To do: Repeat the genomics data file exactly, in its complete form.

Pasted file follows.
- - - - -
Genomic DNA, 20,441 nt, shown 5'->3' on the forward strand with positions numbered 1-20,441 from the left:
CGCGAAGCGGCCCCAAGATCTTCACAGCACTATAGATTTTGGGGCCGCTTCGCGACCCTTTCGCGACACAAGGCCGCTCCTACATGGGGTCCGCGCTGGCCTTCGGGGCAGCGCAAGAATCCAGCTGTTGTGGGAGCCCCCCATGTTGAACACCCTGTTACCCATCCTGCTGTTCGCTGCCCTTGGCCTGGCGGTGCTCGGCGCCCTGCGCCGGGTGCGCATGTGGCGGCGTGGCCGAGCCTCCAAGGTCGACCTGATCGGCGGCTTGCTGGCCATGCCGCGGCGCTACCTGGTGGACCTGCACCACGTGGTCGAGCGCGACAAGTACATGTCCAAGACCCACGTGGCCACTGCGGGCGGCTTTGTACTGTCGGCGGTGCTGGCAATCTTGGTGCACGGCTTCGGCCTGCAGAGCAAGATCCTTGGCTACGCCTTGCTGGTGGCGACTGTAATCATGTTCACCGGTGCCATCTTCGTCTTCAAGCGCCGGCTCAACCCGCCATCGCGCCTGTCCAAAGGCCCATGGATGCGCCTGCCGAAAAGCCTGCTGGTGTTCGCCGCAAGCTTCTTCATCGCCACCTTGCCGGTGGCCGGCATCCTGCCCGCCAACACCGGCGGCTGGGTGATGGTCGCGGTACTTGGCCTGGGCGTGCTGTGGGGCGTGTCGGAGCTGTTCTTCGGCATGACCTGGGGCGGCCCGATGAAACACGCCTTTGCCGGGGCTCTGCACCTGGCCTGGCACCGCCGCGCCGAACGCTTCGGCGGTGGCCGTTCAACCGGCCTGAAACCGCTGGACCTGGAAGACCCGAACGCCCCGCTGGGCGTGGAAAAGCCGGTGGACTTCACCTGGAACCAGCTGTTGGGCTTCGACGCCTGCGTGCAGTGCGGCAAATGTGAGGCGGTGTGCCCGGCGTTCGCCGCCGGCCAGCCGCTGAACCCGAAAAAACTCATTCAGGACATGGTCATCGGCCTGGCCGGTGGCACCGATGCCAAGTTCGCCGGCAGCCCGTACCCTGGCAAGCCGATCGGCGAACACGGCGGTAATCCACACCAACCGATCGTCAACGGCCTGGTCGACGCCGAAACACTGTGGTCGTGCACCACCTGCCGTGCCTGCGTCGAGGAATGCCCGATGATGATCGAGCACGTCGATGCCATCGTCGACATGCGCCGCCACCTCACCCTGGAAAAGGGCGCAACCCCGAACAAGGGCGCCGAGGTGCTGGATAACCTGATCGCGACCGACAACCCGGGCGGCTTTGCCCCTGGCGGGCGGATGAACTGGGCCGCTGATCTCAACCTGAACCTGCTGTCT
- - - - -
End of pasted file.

Genomic DNA, 20,441 nt, shown 5'->3' on the forward strand with positions numbered 1-20,441 from the left:
CGCGAAGCGGCCCCAAGATCTTCACAGCACTATAGATTTTGGGGCCGCTTCGCGACCCTTTCGCGACACAAGGCCGCTCCTACATGGGGTCCGCGCTGGCCTTCGGGGCAGCGCAAGAATCCAGCTGTTGTGGGAGCCCCCCATGTTGAACACCCTGTTACCCATCCTGCTGTTCGCTGCCCTTGGCCTGGCGGTGCTCGGCGCCCTGCGCCGGGTGCGCATGTGGCGGCGTGGCCGAGCCTCCAAGGTCGACCTGATCGGCGGCTTGCTGGCCATGCCGCGGCGCTACCTGGTGGACCTGCACCACGTGGTCGAGCGCGACAAGTACATGTCCAAGACCCACGTGGCCACTGCGGGCGGCTTTGTACTGTCGGCGGTGCTGGCAATCTTGGTGCACGGCTTCGGCCTGCAGAGCAAGATCCTTGGCTACGCCTTGCTGGTGGCGACTGTAATCATGTTCACCGGTGCCATCTTCGTCTTCAAGCGCCGGCTCAACCCGCCATCGCGCCTGTCCAAAGGCCCATGGATGCGCCTGCCGAAAAGCCTGCTGGTGTTCGCCGCAAGCTTCTTCATCGCCACCTTGCCGGTGGCCGGCATCCTGCCCGCCAACACCGGCGGCTGGGTGATGGTCGCGGTACTTGGCCTGGGCGTGCTGTGGGGCGTGTCGGAGCTGTTCTTCGGCATGACCTGGGGCGGCCCGATGAAACACGCCTTTGCCGGGGCTCTGCACCTGGCCTGGCACCGCCGCGCCGAACGCTTCGGCGGTGGCCGTTCAACCGGCCTGAAACCGCTGGACCTGGAAGACCCGAACGCCCCGCTGGGCGTGGAAAAGCCGGTGGACTTCACCTGGAACCAGCTGTTGGGCTTCGACGCCTGCGTGCAGTGCGGCAAATGTGAGGCGGTGTGCCCGGCGTTCGCCGCCGGCCAGCCGCTGAACCCGAAAAAACTCATTCAGGACATGGTCATCGGCCTGGCCGGTGGCACCGATGCCAAGTTCGCCGGCAGCCCGTACCCTGGCAAGCCGATCGGCGAACACGGCGGTAATCCACACCAACCGATCGTCAACGGCCTGGTCGACGCCGAAACACTGTGGTCGTGCACCACCTGCCGTGCCTGCGTCGAGGAATGCCCGATGATGATCGAGCACGTCGATGCCATCGTCGACATGCGCCGCCACCTCACCCTGGAAAAGGGCGCAACCCCGAACAAGGGCGCCGAGGTGCTGGATAACCTGATCGCGACCGACAACCCGGGCGGCTTTGCCCCTGGCGGGCGGATGAACTGGGCCGCTGATCTCAACCTGAACCTGCTGTCT